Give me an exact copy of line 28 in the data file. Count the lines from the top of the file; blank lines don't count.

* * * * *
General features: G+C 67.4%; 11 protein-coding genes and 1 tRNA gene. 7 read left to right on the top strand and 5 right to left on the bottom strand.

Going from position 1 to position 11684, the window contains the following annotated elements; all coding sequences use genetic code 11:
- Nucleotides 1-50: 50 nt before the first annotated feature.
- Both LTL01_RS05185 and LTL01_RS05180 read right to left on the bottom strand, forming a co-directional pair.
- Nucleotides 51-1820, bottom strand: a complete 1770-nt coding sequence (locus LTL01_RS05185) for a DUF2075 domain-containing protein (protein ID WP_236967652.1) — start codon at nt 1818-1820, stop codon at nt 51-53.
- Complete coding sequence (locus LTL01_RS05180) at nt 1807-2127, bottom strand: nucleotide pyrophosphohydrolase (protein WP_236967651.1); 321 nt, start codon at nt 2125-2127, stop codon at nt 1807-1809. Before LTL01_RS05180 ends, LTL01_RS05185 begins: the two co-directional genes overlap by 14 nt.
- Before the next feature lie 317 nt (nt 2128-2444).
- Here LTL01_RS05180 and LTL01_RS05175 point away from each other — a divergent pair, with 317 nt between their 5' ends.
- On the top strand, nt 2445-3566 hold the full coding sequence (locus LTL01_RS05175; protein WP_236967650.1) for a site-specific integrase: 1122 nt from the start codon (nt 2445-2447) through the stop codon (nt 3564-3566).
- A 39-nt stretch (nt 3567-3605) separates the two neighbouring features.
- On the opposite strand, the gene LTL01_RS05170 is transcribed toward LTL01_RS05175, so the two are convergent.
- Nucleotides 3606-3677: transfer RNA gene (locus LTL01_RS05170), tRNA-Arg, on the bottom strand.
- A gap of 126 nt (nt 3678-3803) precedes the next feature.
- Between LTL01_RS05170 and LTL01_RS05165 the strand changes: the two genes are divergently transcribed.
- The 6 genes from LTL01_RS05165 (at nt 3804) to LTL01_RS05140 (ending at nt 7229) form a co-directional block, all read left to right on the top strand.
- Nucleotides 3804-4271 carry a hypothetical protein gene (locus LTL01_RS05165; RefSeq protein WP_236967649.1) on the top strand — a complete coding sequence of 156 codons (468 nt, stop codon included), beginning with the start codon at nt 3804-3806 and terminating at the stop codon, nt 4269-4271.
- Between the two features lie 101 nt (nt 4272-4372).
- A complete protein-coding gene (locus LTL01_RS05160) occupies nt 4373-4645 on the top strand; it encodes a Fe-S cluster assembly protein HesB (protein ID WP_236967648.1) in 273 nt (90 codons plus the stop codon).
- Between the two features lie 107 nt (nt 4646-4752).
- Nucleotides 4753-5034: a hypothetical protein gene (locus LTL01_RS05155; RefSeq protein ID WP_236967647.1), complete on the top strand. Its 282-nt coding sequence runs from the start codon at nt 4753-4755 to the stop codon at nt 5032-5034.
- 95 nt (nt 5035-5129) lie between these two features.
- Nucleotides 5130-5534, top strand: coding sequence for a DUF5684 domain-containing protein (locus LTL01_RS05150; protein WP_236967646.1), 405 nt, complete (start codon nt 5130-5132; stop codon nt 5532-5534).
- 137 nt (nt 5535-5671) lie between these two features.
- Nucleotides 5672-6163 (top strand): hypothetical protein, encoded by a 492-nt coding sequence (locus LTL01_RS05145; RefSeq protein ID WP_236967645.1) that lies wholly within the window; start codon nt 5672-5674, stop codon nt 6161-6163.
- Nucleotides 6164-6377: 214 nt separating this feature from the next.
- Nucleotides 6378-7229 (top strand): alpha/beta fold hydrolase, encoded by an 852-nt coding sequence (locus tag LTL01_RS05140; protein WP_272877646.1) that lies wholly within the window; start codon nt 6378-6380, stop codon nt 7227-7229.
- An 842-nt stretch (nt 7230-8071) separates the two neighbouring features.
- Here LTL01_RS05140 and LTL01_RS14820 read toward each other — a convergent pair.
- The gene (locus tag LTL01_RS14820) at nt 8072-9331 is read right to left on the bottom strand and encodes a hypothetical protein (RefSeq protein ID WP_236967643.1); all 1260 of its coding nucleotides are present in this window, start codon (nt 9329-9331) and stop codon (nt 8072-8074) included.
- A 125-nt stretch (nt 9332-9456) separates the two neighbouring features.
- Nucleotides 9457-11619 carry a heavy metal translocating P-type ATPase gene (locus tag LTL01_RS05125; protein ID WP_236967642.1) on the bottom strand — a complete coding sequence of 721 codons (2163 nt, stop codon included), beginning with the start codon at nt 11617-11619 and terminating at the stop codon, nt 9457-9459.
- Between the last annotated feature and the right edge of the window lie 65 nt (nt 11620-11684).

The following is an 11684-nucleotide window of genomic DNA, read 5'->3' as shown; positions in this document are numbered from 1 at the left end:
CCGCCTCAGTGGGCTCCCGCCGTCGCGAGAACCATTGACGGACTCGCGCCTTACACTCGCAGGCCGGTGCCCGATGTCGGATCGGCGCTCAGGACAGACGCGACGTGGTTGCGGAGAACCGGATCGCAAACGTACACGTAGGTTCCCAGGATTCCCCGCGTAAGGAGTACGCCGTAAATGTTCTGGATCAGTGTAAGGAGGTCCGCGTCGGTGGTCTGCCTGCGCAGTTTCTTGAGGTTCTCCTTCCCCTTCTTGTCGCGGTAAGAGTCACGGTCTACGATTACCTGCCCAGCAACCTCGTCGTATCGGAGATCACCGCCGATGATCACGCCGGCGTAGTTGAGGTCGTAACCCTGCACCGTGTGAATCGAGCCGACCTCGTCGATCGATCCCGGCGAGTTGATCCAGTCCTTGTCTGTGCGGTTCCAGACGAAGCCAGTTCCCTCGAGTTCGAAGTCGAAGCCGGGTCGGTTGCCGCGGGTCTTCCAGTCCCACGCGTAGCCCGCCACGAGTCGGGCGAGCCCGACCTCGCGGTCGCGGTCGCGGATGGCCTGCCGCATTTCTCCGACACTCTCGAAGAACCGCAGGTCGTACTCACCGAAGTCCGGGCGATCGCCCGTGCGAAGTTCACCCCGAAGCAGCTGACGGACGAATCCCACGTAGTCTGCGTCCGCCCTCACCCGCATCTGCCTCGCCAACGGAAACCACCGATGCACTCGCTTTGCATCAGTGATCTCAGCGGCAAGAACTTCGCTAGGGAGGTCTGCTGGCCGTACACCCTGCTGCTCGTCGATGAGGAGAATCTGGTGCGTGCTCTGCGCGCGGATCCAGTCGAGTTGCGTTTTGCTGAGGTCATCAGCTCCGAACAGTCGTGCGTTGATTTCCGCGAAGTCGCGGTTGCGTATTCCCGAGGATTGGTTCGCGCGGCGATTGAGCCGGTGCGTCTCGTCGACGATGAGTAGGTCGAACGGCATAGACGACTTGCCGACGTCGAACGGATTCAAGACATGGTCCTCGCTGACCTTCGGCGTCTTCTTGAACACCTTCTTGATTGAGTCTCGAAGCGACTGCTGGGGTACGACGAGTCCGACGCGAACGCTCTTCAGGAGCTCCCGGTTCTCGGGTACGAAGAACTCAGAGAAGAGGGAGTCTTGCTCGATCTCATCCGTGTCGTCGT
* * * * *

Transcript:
- Here LTL01_RS05140 and LTL01_RS14820 read toward each other — a convergent pair.